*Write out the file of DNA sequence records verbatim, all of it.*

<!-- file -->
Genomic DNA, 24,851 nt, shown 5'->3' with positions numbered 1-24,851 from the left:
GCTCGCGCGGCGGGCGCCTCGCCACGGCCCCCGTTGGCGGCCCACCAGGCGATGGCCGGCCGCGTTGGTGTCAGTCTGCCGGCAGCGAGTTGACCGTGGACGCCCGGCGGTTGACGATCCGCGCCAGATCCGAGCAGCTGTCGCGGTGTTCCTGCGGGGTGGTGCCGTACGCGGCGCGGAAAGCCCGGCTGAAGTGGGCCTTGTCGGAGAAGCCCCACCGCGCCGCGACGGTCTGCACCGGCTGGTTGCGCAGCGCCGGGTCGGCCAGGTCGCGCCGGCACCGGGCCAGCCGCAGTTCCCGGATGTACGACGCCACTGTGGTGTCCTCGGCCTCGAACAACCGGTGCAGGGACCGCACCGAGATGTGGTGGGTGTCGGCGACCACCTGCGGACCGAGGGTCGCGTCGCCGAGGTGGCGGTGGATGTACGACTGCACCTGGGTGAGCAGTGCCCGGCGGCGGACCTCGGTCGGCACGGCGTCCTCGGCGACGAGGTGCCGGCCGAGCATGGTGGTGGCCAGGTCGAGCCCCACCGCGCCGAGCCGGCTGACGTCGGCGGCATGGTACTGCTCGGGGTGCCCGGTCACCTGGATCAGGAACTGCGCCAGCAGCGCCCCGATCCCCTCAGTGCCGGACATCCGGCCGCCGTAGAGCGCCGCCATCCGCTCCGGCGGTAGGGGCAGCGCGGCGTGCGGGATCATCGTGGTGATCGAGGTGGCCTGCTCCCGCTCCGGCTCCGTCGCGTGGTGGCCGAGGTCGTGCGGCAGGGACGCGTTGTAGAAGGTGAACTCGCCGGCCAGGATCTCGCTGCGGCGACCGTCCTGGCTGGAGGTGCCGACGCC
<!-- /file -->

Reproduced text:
Genomic DNA, 24,851 nt, shown 5'->3' with positions numbered 1-24,851 from the left:
GCTCGCGCGGCGGGCGCCTCGCCACGGCCCCCGTTGGCGGCCCACCAGGCGATGGCCGGCCGCGTTGGTGTCAGTCTGCCGGCAGCGAGTTGACCGTGGACGCCCGGCGGTTGACGATCCGCGCCAGATCCGAGCAGCTGTCGCGGTGTTCCTGCGGGGTGGTGCCGTACGCGGCGCGGAAAGCCCGGCTGAAGTGGGCCTTGTCGGAGAAGCCCCACCGCGCCGCGACGGTCTGCACCGGCTGGTTGCGCAGCGCCGGGTCGGCCAGGTCGCGCCGGCACCGGGCCAGCCGCAGTTCCCGGATGTACGACGCCACTGTGGTGTCCTCGGCCTCGAACAACCGGTGCAGGGACCGCACCGAGATGTGGTGGGTGTCGGCGACCACCTGCGGACCGAGGGTCGCGTCGCCGAGGTGGCGGTGGATGTACGACTGCACCTGGGTGAGCAGTGCCCGGCGGCGGACCTCGGTCGGCACGGCGTCCTCGGCGACGAGGTGCCGGCCGAGCATGGTGGTGGCCAGGTCGAGCCCCACCGCGCCGAGCCGGCTGACGTCGGCGGCATGGTACTGCTCGGGGTGCCCGGTCACCTGGATCAGGAACTGCGCCAGCAGCGCCCCGATCCCCTCAGTGCCGGACATCCGGCCGCCGTAGAGCGCCGCCATCCGCTCCGGCGGTAGGGGCAGCGCGGCGTGCGGGATCATCGTGGTGATCGAGGTGGCCTGCTCCCGCTCCGGCTCCGTCGCGTGGTGGCCGAGGTCGTGCGGCAGGGACGCGTTGTAGAAGGTGAACTCGCCGGCCAGGATCTCGCTGCGGCGACCGTCCTGGCTGGAGGTGCCGACGCC